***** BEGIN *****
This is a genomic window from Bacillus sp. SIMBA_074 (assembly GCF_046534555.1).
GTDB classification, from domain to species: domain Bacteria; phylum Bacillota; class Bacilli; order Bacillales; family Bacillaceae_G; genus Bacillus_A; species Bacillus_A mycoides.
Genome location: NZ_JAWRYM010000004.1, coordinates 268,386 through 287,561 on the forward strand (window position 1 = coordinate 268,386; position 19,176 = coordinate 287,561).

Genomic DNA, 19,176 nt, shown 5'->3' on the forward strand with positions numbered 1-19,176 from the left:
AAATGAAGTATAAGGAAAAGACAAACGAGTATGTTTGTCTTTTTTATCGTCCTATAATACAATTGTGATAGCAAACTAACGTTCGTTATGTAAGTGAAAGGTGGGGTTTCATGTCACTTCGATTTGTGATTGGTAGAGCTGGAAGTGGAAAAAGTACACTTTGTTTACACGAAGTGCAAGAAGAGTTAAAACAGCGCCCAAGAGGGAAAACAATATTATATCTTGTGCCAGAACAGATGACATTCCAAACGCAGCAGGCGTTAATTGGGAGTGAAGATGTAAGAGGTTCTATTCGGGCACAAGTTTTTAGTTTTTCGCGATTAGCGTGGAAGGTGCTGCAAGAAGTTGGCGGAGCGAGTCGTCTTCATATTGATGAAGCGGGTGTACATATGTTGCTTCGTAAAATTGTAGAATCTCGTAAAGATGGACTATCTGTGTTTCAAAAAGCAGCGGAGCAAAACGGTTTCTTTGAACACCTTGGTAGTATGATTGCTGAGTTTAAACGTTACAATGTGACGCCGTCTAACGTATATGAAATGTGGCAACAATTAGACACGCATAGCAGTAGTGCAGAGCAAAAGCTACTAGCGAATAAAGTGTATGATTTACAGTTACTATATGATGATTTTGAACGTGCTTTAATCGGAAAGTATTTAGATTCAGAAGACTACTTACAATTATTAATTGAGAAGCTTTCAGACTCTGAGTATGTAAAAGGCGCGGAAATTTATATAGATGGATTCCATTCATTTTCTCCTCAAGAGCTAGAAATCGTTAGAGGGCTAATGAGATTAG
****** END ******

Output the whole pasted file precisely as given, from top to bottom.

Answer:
This is a genomic window from Bacillus sp. SIMBA_074 (assembly GCF_046534555.1).
GTDB classification, from domain to species: domain Bacteria; phylum Bacillota; class Bacilli; order Bacillales; family Bacillaceae_G; genus Bacillus_A; species Bacillus_A mycoides.
Genome location: NZ_JAWRYM010000004.1, coordinates 268,386 through 287,561 on the forward strand (window position 1 = coordinate 268,386; position 19,176 = coordinate 287,561).

Genomic DNA, 19,176 nt, shown 5'->3' on the forward strand with positions numbered 1-19,176 from the left:
AAATGAAGTATAAGGAAAAGACAAACGAGTATGTTTGTCTTTTTTATCGTCCTATAATACAATTGTGATAGCAAACTAACGTTCGTTATGTAAGTGAAAGGTGGGGTTTCATGTCACTTCGATTTGTGATTGGTAGAGCTGGAAGTGGAAAAAGTACACTTTGTTTACACGAAGTGCAAGAAGAGTTAAAACAGCGCCCAAGAGGGAAAACAATATTATATCTTGTGCCAGAACAGATGACATTCCAAACGCAGCAGGCGTTAATTGGGAGTGAAGATGTAAGAGGTTCTATTCGGGCACAAGTTTTTAGTTTTTCGCGATTAGCGTGGAAGGTGCTGCAAGAAGTTGGCGGAGCGAGTCGTCTTCATATTGATGAAGCGGGTGTACATATGTTGCTTCGTAAAATTGTAGAATCTCGTAAAGATGGACTATCTGTGTTTCAAAAAGCAGCGGAGCAAAACGGTTTCTTTGAACACCTTGGTAGTATGATTGCTGAGTTTAAACGTTACAATGTGACGCCGTCTAACGTATATGAAATGTGGCAACAATTAGACACGCATAGCAGTAGTGCAGAGCAAAAGCTACTAGCGAATAAAGTGTATGATTTACAGTTACTATATGATGATTTTGAACGTGCTTTAATCGGAAAGTATTTAGATTCAGAAGACTACTTACAATTATTAATTGAGAAGCTTTCAGACTCTGAGTATGTAAAAGGCGCGGAAATTTATATAGATGGATTCCATTCATTTTCTCCTCAAGAGCTAGAAATCGTTAGAGGGCTAATGAGATTAG